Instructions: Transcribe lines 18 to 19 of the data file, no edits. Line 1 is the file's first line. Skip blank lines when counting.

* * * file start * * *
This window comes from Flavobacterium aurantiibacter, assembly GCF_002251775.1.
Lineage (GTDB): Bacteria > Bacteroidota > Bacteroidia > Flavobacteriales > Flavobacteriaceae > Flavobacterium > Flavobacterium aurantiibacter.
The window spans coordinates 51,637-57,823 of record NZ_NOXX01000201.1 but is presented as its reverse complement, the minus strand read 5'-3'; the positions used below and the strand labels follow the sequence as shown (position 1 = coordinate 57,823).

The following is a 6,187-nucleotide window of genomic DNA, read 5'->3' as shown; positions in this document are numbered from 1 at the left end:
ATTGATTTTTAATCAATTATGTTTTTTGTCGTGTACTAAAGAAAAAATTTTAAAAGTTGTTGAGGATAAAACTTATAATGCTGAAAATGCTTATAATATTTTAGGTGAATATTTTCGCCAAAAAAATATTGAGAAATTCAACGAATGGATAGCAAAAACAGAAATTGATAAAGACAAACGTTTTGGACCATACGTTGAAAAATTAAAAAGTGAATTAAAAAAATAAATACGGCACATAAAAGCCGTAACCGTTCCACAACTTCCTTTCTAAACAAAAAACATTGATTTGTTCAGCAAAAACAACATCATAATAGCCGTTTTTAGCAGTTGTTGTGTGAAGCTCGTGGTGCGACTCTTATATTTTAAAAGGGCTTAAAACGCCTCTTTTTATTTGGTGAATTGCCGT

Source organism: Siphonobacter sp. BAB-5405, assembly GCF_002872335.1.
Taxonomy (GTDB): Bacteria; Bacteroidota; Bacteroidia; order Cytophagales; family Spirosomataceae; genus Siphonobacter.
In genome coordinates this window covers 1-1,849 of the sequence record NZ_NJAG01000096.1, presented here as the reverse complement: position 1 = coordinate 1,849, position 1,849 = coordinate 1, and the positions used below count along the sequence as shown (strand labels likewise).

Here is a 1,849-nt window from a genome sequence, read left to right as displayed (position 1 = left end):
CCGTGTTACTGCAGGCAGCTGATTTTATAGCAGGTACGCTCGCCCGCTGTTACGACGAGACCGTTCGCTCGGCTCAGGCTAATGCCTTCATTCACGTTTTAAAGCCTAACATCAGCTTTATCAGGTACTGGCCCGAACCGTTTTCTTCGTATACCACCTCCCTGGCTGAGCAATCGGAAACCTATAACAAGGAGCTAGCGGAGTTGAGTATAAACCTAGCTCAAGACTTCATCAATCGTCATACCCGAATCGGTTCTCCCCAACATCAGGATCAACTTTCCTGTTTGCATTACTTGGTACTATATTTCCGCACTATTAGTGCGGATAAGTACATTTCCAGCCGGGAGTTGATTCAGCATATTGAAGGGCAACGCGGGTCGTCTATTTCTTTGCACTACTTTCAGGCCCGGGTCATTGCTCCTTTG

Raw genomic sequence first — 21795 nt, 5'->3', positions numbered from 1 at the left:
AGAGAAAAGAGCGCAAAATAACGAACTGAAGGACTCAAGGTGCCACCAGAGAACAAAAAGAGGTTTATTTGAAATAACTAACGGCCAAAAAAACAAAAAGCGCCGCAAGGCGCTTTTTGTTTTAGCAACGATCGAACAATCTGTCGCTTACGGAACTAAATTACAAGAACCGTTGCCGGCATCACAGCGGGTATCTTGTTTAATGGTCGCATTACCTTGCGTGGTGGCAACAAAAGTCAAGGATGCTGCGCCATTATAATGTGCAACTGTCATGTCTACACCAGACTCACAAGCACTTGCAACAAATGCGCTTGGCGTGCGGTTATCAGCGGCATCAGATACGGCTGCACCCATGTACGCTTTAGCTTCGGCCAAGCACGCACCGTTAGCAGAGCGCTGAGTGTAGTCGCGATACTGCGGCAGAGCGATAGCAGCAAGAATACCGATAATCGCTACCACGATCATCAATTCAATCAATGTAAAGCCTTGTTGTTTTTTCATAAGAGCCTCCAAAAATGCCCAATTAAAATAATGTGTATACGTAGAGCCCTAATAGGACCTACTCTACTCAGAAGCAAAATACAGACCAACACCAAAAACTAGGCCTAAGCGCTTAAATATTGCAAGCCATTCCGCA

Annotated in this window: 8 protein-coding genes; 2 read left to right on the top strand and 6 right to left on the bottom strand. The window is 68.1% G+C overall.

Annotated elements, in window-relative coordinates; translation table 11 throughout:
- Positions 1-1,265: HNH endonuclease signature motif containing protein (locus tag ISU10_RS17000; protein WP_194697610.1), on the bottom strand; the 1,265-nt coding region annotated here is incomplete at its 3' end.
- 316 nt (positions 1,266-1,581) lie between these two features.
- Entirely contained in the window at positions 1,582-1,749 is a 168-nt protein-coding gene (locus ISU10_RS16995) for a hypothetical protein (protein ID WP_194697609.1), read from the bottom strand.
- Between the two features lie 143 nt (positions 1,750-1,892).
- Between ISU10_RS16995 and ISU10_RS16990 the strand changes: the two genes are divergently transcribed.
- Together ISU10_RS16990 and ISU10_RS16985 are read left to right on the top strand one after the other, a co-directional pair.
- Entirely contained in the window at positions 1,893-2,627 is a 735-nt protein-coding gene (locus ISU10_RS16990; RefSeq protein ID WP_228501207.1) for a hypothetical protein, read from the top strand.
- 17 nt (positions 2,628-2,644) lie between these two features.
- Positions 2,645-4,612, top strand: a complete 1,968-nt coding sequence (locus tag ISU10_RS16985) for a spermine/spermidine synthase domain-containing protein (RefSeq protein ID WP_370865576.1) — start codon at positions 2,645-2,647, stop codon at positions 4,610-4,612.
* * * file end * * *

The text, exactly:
- Between the two features lie 143 nt (positions 1,750-1,892).
- Between ISU10_RS16995 and ISU10_RS16990 the strand changes: the two genes are divergently transcribed.